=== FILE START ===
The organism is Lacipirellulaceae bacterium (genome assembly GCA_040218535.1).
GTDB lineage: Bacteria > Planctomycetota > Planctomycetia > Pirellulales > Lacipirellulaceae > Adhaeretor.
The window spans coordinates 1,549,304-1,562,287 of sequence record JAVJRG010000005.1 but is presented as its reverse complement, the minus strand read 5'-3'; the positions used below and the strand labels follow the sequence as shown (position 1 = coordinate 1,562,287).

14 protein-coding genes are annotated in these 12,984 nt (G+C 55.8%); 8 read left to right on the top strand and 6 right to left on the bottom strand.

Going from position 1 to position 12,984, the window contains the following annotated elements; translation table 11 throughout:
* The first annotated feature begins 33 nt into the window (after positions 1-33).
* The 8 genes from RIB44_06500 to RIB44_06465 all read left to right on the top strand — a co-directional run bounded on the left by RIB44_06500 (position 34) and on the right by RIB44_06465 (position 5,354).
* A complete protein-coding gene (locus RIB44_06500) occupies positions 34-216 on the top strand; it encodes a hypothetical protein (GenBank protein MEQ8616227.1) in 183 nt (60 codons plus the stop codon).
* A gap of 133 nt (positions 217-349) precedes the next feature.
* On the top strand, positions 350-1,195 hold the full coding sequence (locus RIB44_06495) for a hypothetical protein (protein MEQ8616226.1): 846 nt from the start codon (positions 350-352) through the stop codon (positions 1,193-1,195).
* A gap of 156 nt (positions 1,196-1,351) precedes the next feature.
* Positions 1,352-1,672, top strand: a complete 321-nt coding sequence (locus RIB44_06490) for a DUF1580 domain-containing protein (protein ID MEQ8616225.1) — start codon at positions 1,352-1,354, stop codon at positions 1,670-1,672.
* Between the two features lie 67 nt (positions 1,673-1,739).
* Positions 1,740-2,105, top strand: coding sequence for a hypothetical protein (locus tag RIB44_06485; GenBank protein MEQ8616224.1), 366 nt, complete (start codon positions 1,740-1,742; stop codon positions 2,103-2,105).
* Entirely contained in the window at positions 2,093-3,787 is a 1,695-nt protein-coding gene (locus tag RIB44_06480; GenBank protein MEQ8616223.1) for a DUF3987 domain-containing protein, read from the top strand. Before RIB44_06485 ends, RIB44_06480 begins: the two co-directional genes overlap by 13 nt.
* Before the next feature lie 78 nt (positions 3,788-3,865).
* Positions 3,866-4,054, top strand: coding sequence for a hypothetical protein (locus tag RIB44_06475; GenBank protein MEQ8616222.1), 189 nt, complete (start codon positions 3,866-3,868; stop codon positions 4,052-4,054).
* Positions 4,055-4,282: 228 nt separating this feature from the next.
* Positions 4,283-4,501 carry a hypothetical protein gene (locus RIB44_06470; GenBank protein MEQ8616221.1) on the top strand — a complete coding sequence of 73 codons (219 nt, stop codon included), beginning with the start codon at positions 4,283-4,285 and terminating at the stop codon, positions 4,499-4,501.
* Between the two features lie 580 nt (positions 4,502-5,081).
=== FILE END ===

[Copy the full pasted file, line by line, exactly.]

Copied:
The organism is Lacipirellulaceae bacterium (genome assembly GCA_040218535.1).
GTDB lineage: Bacteria > Planctomycetota > Planctomycetia > Pirellulales > Lacipirellulaceae > Adhaeretor.
The window spans coordinates 1,549,304-1,562,287 of sequence record JAVJRG010000005.1 but is presented as its reverse complement, the minus strand read 5'-3'; the positions used below and the strand labels follow the sequence as shown (position 1 = coordinate 1,562,287).

14 protein-coding genes are annotated in these 12,984 nt (G+C 55.8%); 8 read left to right on the top strand and 6 right to left on the bottom strand.

Going from position 1 to position 12,984, the window contains the following annotated elements; translation table 11 throughout:
* The first annotated feature begins 33 nt into the window (after positions 1-33).
* The 8 genes from RIB44_06500 to RIB44_06465 all read left to right on the top strand — a co-directional run bounded on the left by RIB44_06500 (position 34) and on the right by RIB44_06465 (position 5,354).
* A complete protein-coding gene (locus RIB44_06500) occupies positions 34-216 on the top strand; it encodes a hypothetical protein (GenBank protein MEQ8616227.1) in 183 nt (60 codons plus the stop codon).
* A gap of 133 nt (positions 217-349) precedes the next feature.
* On the top strand, positions 350-1,195 hold the full coding sequence (locus RIB44_06495) for a hypothetical protein (protein MEQ8616226.1): 846 nt from the start codon (positions 350-352) through the stop codon (positions 1,193-1,195).
* A gap of 156 nt (positions 1,196-1,351) precedes the next feature.
* Positions 1,352-1,672, top strand: a complete 321-nt coding sequence (locus RIB44_06490) for a DUF1580 domain-containing protein (protein ID MEQ8616225.1) — start codon at positions 1,352-1,354, stop codon at positions 1,670-1,672.
* Between the two features lie 67 nt (positions 1,673-1,739).
* Positions 1,740-2,105, top strand: coding sequence for a hypothetical protein (locus tag RIB44_06485; GenBank protein MEQ8616224.1), 366 nt, complete (start codon positions 1,740-1,742; stop codon positions 2,103-2,105).
* Entirely contained in the window at positions 2,093-3,787 is a 1,695-nt protein-coding gene (locus tag RIB44_06480; GenBank protein MEQ8616223.1) for a DUF3987 domain-containing protein, read from the top strand. Before RIB44_06485 ends, RIB44_06480 begins: the two co-directional genes overlap by 13 nt.
* Before the next feature lie 78 nt (positions 3,788-3,865).
* Positions 3,866-4,054, top strand: coding sequence for a hypothetical protein (locus tag RIB44_06475; GenBank protein MEQ8616222.1), 189 nt, complete (start codon positions 3,866-3,868; stop codon positions 4,052-4,054).
* Positions 4,055-4,282: 228 nt separating this feature from the next.
* Positions 4,283-4,501 carry a hypothetical protein gene (locus RIB44_06470; GenBank protein MEQ8616221.1) on the top strand — a complete coding sequence of 73 codons (219 nt, stop codon included), beginning with the start codon at positions 4,283-4,285 and terminating at the stop codon, positions 4,499-4,501.
* Between the two features lie 580 nt (positions 4,502-5,081).